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Entertainment | music | Reviews

Live review: Sound trouble can’t muffle the force of Sean Taylor’s tunes

Sean Taylor live on-stage
Sean Taylor live on-stage

Sean Taylor
Half Moon,
Putney, London
October 23

 (out of five)

I BET it wasn’t like this when Kate Bush played here.

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That thought struck soon after the opening bars of Sean Taylor’s set at the Half Moon in Putney.

We’re in a well-heeled part of town, where outside, the iconic pub’s bright red neon lights overlook the Thames alongside a strip of independent hairdressers, vintage clock shops and rows and rows of chunky houses.

Something’s wrong. The opening four songs in Taylor’s set are marred by sound problems.

It’s hardly befitting the history-steeped venue, where an old-fashioned cinema sign by the entrance announces the night’s act – in the past, it has included names such as U2, Bo Diddley, The Stones, and the aforementioned Bush.

Taylor is sharing the small stage with double-bass hero Danny Thompson.

The Kilburn guitarist and songwriter is on good form, making light of the sharp crackling sound coming from the speakers. First, he blames someone eating a packet of crisps in the front-row; then, during his new track London, he compares the problems to those at the Live Aid concert.

There were hundreds of instruments to look after there though; only a double bass and an acoustic guitar here. It’s a shame and is absolutely no fault of Taylor’s. If anything, it makes punters in the nearly-full room even more appreciative of the power of the rest of his set.

Soon after, the show really kicks off with songs from 2009’s album Calcutta Grove. The first is a Christmas song which features ambitious guitar lines as Thompson busily throws out terrific, scraping lines on the double bass.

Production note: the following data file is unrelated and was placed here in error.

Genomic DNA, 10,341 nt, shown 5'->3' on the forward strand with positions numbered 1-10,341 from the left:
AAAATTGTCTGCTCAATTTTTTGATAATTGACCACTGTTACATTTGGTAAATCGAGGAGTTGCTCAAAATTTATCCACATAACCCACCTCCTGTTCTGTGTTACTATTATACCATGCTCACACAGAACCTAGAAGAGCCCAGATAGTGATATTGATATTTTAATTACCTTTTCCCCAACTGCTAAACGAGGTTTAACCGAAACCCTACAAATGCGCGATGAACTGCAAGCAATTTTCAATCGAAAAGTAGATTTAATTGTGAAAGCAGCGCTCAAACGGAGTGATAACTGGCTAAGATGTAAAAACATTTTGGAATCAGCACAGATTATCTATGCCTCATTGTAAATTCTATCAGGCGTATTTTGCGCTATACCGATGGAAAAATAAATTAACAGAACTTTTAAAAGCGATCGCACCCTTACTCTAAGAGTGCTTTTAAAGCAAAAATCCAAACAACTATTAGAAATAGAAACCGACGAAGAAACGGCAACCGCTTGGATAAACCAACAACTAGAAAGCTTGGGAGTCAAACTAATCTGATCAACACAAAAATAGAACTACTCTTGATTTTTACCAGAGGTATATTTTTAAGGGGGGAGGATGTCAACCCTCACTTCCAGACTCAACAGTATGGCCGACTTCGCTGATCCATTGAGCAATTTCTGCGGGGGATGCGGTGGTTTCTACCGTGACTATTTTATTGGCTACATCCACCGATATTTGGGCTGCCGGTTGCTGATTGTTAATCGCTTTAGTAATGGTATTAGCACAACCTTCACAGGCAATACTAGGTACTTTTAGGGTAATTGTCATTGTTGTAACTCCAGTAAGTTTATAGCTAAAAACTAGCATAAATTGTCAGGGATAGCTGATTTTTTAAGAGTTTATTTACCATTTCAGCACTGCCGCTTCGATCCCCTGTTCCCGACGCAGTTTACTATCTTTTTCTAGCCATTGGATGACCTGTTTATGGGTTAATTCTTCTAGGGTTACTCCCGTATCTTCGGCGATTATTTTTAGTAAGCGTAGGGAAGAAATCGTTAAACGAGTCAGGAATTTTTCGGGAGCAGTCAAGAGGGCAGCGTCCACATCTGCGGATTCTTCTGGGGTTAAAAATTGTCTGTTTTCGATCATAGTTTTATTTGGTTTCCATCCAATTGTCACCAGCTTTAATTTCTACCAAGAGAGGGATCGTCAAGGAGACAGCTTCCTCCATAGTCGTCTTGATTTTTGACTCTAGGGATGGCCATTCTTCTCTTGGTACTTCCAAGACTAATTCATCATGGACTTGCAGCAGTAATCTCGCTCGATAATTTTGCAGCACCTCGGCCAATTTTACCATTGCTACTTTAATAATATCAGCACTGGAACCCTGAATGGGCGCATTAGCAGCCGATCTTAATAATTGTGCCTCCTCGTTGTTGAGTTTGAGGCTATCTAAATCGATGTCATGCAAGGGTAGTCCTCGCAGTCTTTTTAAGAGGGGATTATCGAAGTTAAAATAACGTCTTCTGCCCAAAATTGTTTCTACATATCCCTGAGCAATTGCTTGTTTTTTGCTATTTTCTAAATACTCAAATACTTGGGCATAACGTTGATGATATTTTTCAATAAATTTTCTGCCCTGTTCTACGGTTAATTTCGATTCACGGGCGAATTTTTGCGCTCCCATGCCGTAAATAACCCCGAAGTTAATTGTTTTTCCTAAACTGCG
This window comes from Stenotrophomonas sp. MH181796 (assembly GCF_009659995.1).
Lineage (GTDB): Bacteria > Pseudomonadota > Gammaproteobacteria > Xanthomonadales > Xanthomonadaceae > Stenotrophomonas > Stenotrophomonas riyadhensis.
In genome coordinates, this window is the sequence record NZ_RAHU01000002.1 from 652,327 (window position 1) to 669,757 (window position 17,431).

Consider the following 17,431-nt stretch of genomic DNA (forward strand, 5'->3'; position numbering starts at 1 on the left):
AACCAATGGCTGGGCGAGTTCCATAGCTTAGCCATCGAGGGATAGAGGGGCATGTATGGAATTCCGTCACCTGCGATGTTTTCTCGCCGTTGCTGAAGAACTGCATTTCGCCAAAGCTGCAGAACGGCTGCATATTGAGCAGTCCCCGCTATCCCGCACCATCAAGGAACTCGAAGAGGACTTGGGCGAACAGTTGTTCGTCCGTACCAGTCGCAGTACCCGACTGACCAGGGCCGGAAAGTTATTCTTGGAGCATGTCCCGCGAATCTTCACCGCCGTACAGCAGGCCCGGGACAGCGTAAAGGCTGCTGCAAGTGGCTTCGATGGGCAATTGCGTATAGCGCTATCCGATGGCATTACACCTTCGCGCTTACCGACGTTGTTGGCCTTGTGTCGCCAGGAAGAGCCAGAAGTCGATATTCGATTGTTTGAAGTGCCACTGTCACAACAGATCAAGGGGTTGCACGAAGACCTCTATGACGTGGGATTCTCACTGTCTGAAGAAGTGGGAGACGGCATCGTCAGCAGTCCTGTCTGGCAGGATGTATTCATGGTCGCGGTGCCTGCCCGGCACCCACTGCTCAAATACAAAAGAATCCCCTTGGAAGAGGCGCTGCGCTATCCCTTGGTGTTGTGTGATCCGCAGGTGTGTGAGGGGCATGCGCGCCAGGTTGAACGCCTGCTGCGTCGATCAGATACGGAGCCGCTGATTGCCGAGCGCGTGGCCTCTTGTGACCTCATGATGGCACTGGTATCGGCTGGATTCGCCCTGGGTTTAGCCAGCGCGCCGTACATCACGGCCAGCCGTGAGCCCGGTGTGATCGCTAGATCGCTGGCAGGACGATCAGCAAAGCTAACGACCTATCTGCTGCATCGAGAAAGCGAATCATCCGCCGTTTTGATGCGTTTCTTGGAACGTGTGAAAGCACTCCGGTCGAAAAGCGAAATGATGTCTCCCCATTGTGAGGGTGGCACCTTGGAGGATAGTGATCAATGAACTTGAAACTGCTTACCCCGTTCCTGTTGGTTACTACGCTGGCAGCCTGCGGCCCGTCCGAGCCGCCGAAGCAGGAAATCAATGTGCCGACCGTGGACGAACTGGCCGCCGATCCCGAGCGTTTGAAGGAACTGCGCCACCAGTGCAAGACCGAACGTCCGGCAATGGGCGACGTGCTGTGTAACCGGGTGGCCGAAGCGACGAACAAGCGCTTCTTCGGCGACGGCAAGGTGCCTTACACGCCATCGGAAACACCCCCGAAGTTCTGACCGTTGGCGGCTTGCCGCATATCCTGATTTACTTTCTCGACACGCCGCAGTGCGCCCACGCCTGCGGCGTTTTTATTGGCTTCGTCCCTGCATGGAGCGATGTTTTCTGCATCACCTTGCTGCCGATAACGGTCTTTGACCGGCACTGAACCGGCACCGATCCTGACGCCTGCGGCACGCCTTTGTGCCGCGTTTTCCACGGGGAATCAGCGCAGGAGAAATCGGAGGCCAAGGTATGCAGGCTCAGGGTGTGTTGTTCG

In fitting with Taylor’s authentic style, the festive tune is about a couple of down-and-outs and is more John Healy than Noddy Holder.

By the time the harmonica driven Stand Up gets aired, as well as an upbeat and extended version of his title track Chase The Night, the room’s buzzing.

The second half of the show continues in the same vein, with covers thrown in alongside newer tracks such as Kilburn before Thompson returns to stage to bring a deep, rumbling bass line to end on So Fine, one of the stand-out songs on the new record.

An encore cover of Tom Waits’ Way Down In The Hole goes down brilliantly with the audience to close a fine and wide-ranging 20-song set that lasted over two hours, but which felt much shorter.

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Set list (first five songs with Danny Thompson):

Heaven
Texas Boogie
London
Hold On
Calcutta Grove
Nightmares
Perfect Candlelight
Feel Alright
Never Walk Alone
Stand Up
Chase The Night
Sixteen Tons
For You
Kilburn
Raglan Road
Fare Thee Farewell
Freedom
Revelations
So Fine
Way Down In The Hole

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James Martin
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James Martin is a freelance journalist. Follow him @JamesIsMartin

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